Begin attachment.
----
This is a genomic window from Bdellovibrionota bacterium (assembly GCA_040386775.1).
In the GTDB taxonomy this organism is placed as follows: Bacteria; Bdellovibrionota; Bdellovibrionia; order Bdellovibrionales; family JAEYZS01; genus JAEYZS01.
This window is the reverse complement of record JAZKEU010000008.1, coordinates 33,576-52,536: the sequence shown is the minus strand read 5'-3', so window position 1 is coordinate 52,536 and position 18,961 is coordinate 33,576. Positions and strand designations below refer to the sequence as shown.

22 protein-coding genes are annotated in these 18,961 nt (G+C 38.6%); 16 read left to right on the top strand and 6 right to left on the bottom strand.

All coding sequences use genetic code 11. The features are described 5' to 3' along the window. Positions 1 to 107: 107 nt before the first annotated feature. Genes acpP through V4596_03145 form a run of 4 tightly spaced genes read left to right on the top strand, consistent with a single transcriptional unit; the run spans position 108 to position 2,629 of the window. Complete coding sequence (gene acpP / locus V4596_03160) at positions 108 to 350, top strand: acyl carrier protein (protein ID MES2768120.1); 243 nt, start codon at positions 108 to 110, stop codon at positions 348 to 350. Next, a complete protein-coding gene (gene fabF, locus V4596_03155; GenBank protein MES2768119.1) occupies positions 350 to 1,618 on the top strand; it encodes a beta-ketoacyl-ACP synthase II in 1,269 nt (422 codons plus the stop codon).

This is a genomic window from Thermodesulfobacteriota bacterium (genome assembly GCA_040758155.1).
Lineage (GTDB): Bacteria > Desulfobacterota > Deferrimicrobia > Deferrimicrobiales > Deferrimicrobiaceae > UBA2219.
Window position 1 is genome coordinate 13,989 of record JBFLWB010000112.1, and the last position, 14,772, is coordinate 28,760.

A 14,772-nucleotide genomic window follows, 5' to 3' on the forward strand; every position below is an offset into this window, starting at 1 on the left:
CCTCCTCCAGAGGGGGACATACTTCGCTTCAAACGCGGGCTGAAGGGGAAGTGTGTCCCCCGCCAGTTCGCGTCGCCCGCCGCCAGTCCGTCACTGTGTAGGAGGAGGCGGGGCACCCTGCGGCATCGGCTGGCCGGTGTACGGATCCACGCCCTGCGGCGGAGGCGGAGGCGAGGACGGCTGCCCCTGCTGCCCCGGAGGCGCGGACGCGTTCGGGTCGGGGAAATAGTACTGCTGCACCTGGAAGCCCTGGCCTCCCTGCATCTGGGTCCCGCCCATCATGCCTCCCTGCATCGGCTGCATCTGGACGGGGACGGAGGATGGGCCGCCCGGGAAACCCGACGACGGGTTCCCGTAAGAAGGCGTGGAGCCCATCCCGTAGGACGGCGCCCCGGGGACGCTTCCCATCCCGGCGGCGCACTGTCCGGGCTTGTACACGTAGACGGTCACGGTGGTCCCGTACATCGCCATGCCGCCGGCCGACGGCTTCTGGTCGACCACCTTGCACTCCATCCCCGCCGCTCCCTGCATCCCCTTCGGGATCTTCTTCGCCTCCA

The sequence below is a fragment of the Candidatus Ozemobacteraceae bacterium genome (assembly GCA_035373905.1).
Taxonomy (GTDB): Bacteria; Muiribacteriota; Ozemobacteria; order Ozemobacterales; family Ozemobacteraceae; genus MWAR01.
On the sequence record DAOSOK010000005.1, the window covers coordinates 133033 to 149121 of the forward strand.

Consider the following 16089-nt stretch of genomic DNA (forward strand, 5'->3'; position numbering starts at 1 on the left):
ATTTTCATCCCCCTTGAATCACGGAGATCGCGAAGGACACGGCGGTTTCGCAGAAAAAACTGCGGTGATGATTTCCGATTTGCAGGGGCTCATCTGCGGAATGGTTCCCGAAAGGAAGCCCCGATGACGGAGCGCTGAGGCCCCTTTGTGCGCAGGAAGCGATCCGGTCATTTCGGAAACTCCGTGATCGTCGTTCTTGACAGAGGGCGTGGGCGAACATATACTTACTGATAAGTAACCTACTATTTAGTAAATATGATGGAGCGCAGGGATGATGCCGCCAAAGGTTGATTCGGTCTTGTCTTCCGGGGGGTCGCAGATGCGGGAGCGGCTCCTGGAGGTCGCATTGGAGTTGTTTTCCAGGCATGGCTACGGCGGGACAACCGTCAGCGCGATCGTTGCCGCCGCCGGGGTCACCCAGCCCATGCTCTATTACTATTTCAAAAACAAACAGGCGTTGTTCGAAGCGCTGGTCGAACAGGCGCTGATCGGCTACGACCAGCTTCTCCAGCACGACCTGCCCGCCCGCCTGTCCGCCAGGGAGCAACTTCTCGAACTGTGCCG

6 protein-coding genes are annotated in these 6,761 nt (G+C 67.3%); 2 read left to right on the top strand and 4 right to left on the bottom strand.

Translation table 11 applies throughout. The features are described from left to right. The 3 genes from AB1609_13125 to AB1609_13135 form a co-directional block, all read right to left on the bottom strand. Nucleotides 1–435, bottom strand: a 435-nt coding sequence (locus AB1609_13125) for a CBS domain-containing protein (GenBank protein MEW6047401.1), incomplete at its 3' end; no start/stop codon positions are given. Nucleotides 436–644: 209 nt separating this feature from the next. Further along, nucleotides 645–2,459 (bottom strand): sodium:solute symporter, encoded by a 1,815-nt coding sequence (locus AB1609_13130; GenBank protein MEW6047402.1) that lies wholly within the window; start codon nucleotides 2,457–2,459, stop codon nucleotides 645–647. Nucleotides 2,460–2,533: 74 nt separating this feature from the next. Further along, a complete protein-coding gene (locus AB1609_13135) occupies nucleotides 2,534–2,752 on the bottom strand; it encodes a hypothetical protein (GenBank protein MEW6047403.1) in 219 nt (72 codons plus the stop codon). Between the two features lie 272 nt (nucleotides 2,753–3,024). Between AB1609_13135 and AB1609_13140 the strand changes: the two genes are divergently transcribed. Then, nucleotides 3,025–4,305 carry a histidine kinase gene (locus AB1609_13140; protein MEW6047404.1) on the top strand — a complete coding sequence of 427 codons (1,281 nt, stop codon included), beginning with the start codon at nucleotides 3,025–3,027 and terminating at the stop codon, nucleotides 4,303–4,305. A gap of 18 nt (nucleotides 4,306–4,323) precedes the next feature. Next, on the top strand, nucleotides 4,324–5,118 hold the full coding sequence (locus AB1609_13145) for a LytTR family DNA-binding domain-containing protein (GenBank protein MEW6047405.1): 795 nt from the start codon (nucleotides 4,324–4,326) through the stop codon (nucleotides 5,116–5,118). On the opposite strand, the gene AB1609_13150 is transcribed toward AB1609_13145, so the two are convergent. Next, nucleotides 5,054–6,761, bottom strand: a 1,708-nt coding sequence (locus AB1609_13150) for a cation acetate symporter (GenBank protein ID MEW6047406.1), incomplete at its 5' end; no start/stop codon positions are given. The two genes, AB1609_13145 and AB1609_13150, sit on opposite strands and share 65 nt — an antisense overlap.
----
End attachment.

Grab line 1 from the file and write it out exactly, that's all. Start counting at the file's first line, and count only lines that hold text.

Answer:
This is a genomic window from Bdellovibrionota bacterium (assembly GCA_040386775.1).